ACS Fall 2023

PatCID: Large-scale chemical-structure database from images in patent documents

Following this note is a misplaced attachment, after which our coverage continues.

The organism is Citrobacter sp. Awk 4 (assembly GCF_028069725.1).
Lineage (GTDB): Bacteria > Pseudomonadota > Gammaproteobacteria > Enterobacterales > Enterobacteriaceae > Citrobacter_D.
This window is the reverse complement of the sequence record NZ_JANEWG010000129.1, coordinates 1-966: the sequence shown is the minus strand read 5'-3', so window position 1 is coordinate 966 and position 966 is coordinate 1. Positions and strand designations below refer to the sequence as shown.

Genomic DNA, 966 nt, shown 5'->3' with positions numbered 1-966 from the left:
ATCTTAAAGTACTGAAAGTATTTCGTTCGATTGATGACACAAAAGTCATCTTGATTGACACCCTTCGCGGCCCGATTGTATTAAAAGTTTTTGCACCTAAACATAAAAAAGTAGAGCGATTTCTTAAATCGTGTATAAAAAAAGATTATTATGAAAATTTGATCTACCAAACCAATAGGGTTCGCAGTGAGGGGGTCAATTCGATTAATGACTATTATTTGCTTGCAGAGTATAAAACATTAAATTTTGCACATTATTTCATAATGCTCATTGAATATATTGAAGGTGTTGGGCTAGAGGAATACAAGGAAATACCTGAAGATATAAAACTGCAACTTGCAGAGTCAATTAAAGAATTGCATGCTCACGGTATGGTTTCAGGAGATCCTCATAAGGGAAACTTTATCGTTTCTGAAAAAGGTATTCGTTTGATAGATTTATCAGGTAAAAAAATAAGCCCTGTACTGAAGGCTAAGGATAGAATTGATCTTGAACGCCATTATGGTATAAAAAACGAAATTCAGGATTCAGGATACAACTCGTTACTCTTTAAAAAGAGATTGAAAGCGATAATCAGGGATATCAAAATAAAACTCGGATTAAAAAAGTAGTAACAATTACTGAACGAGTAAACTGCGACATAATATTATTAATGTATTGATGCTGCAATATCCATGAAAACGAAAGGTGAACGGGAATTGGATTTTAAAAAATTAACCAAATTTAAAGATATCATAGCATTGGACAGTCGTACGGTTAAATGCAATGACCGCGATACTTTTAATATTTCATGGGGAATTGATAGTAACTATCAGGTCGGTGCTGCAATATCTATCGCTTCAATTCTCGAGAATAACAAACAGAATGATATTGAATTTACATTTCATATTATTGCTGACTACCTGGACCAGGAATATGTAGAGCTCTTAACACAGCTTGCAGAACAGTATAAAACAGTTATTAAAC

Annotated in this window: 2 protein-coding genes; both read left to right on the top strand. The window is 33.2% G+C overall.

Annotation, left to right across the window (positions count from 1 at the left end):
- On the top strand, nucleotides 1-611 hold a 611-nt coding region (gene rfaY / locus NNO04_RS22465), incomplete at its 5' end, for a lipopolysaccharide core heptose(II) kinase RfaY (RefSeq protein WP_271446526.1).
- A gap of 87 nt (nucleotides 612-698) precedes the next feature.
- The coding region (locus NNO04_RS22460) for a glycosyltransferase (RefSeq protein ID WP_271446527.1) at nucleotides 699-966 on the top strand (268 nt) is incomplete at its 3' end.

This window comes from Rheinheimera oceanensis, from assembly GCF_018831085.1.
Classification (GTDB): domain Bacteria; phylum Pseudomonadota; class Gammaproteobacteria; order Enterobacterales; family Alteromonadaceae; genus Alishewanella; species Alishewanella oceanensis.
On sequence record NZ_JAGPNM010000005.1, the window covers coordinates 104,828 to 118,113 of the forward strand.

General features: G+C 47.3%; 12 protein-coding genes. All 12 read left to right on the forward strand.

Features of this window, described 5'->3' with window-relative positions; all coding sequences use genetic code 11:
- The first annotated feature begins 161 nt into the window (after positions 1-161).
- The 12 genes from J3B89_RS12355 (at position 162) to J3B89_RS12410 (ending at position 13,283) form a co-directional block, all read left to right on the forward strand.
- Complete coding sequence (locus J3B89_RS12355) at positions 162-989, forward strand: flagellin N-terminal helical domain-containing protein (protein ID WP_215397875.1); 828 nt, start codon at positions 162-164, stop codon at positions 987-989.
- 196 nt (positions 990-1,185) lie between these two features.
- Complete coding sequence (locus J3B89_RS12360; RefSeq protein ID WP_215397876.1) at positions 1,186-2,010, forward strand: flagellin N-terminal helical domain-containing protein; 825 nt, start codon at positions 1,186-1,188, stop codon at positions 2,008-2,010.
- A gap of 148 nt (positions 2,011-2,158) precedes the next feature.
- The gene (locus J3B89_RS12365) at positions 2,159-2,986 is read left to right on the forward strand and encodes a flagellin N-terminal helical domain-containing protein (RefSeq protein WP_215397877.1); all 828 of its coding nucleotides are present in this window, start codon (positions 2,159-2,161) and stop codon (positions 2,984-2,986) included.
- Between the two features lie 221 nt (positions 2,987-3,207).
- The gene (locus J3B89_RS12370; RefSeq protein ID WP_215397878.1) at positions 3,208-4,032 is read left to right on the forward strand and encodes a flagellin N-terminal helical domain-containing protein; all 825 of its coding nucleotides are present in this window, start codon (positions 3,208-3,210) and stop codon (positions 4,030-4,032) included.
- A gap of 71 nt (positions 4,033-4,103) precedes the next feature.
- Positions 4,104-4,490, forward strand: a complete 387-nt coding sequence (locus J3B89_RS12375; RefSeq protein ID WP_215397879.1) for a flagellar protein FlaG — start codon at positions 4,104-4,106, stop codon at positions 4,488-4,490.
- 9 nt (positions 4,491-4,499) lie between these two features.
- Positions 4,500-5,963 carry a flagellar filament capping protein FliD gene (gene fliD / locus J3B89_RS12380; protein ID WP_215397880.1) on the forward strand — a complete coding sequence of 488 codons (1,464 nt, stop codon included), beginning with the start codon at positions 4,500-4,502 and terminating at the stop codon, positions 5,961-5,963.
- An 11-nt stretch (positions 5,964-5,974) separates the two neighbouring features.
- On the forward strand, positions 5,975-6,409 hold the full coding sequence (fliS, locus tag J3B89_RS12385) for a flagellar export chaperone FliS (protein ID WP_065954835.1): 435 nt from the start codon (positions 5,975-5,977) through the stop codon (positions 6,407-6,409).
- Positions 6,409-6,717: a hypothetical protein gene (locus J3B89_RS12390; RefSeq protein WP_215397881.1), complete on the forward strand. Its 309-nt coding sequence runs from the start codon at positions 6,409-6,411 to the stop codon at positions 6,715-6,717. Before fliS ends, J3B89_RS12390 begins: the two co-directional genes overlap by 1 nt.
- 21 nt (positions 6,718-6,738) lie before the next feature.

Chemical-structure databases that rely on manual data curation, while remaining an authoritative data source, have challenges to scale with the increasing volume of (patent) documents. Publicly accessible chemical-structure databases that contain data processed in an automated fashion instead therefore become increasingly popular resources to enable accelerated discovery of new molecules. This presentation discusses the chemical-structure database PatCID (Patent Chemical-structure Image Discovery) with more than TBD_number unique molecular structures that are displayed as 2D molecular structure images in documents from patent offices in the United States (USPTO), Europe, Japan (JPO), Korea, and China, published after 1980. We found that to have good coverage of the breadth of the organic chemistry domain, in particular processing of JPO documents in addition to USPTO documents was crucial. This is because, for example, about 70% of JPO patent families in the organic chemistry domain were not extended to the USPTO. The chemical-structure database will be made publicly accessible. For this chemical-structure database, a new graph-based visual recognition model was developed to convert 2D molecular structure images to a standard machine-readable molecular description. The model comprises a deep keypoint detector and a graph neural network that classifies atoms and bonds. A substantial precision-advantage over the often-used OSRA utility and over alternative deep learning approaches was obtained, especially for low-resolution and unconventional images frequently found in documents from patent offices in Asian Pacific. The model architecture and a trained model will be made publicly available on GitHub. A large-scale chemical-structure database can accelerate discovery of new molecules. To substantiate this, we will present a methodology that helped discover new cyanine dye molecules. In an automated fashion, options for the distinct cyanine dye’s substructures were catalogued and white space in the patent document landscape was identified. This supported chemistry experts, who otherwise would have faced an overwhelming number of documents to digest for knowledge extraction, in their decision making.